Years after he designed an educational culinary center in Brownsville, architect Ali C. Höcek, AIA, was eager to create something new for the Brooklyn neighborhood.
Now, he’s donating his services to create a cutting-edge multipurpose pavilion for the Powell Street Garden that will be used for community gatherings, produce markets and classes. The new pavilion will have the Manhattan architect's signature look — sleek with sustainable finishes.
Though he’s designed countless stylish private homes featured in architectural magazines, his most impassioned work has been done pro-bono in the heart of Brownsville, Höcek said.
Höcek, a born-and-bred New Yorker, is the principal architect of AC Höcek Architecture, an architecture firm he founded nearly 30 years ago. He also teaches architecture at City College in Harlem.
The architect first became involved in Brownsville when he was asked to design the Brownsville Community Culinary Center, a multipurpose teaching kitchen, community center and restaurant in Brownsville. The center was the brainchild of Dutch restaurateur Claus Meyer, who took students from the neighborhood and offered them a culinary education to cook and serve food at the center.
When scouting a location for the center, Höcek tried to find an old space with a large storefront. .
“What's important is that you want people to know you're there,” Höcek said of the location. “I realized once we cleaned up the space that it would have this huge glass window to the street.”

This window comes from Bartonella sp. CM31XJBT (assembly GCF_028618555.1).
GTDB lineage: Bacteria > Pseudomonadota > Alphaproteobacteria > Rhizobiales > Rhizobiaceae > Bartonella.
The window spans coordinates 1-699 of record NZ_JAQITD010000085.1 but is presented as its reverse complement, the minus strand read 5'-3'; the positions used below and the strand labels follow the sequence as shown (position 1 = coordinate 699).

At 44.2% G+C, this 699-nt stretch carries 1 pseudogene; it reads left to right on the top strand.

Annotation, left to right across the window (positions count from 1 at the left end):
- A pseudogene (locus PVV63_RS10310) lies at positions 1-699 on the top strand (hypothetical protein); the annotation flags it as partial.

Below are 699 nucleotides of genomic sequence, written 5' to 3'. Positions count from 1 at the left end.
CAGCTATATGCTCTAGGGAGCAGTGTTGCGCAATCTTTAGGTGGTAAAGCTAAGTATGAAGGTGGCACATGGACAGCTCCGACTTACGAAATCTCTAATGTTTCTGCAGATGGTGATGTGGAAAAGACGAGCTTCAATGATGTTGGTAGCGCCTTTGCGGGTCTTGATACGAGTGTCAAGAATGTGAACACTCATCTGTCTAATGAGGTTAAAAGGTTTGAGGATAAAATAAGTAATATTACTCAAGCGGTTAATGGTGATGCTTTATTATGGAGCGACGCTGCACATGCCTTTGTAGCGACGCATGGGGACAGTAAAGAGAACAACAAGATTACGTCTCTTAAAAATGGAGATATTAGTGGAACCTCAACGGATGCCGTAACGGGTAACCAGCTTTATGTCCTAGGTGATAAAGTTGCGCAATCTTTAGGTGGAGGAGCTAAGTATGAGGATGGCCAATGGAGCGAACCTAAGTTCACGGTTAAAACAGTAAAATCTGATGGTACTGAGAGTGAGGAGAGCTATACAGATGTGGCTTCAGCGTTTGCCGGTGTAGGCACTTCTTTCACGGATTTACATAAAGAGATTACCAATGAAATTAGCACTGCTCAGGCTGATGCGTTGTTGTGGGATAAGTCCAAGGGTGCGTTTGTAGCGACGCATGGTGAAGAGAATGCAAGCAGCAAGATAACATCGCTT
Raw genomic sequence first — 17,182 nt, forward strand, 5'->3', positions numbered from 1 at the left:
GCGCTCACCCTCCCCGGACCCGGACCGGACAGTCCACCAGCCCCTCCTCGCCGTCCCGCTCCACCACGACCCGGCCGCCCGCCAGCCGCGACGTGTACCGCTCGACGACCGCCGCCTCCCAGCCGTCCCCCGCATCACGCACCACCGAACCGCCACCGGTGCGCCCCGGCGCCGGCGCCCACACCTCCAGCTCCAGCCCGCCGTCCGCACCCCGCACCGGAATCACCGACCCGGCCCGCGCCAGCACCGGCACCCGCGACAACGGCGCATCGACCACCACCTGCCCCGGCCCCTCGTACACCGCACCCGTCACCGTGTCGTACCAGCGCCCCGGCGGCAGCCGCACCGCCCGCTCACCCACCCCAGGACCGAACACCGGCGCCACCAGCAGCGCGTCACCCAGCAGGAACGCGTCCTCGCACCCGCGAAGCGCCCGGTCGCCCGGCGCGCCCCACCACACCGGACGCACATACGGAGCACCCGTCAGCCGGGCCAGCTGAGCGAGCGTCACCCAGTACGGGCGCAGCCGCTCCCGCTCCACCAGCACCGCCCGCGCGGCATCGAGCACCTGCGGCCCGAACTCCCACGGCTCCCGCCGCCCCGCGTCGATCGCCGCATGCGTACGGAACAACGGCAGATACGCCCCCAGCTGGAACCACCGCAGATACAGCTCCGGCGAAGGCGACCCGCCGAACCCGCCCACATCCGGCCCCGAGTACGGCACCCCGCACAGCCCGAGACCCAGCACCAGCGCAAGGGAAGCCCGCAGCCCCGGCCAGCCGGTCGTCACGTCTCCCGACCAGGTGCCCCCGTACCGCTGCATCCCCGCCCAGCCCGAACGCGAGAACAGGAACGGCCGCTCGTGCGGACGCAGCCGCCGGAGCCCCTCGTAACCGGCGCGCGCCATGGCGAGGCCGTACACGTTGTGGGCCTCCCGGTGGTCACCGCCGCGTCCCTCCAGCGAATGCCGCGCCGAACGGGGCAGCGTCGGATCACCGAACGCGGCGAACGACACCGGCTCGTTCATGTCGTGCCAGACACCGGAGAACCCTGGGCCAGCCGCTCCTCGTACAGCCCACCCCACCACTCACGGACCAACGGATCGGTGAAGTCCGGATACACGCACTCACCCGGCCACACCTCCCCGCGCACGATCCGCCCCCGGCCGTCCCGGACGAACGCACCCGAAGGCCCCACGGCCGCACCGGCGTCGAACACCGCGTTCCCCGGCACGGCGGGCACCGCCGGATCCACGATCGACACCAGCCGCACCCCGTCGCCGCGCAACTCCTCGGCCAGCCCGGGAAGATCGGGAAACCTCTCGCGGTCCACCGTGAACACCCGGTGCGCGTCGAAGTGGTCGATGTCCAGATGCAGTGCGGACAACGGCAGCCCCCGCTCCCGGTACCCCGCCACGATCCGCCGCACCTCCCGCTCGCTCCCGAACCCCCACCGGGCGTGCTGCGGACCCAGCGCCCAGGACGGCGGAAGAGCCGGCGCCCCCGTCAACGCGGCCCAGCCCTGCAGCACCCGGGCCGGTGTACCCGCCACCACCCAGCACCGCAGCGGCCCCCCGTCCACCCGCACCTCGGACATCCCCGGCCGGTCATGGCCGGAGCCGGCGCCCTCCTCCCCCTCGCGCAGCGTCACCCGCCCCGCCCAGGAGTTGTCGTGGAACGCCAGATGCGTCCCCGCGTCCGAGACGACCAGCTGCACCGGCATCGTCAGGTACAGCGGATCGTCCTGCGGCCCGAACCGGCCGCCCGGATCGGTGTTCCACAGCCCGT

Höcek said that the design of the space — minimal and sleek — may have led some residents to think it was gentrification coming.
“At first when it opened up, people were holding their hands up to the windows and were like 'What's going on in there?' A lot of them thinking, 'Well, this isn't for me, this was not made for me.'”
Höcek happily proved them wrong.
Through his work with the culinary center, Höcek met Brenda Duchene, the founder of the Isabahlia Ladies of Elegance Foundation, a nonprofit that runs five community gardens throughout the city.
When Duchene told Höcek she needed a pavilion space to educate and gather at one of her gardens, the Powell Street Garden in Brownsville, Höcek quickly got his students at City College involved.
“Yes, they should design nice things and houses and stuff, they should have that experience, but really what they should be involved with is things with the community,” Höcek said.
The design of the pavilion was a collaboration between Höcek and his students, who completed assignments for the class based on their work on the project. The 2,000-square-foot space is half-enclosed and half-open to the outdoors.
Both environmental and economic sustainability are key to the pavilion’s design: The pavilion features water tanks that collect rainwater to be used for irrigation. All the plants grown at Powell Garden will be sold on the street in front of the garden so that the Foundation can continue to fund programming.
Though the final design of the pavilion is complete, Duchene is still awaiting the proper permitting before construction begins.
Höcek said the work he’s done in Brownsville is simply building off of what people like Duchene have already been doing in the community for so long.
“If I can come in with my students, my knowledge and my practice as an architect, and I can give [Duchene] strength, I think that's energy well spent," Höcek said.
The architect has taken the energy created from his work in Brownsville and brought it to other projects. He is currently working on designing a space with Bobby Digi, the founder of the non-profit Canvas Institute, a Black-led multidisciplinary arts and culture space in Staten Island.
“What excites me in architecture is how we can work on different platforms and how it can bring different people and different disciplines together.”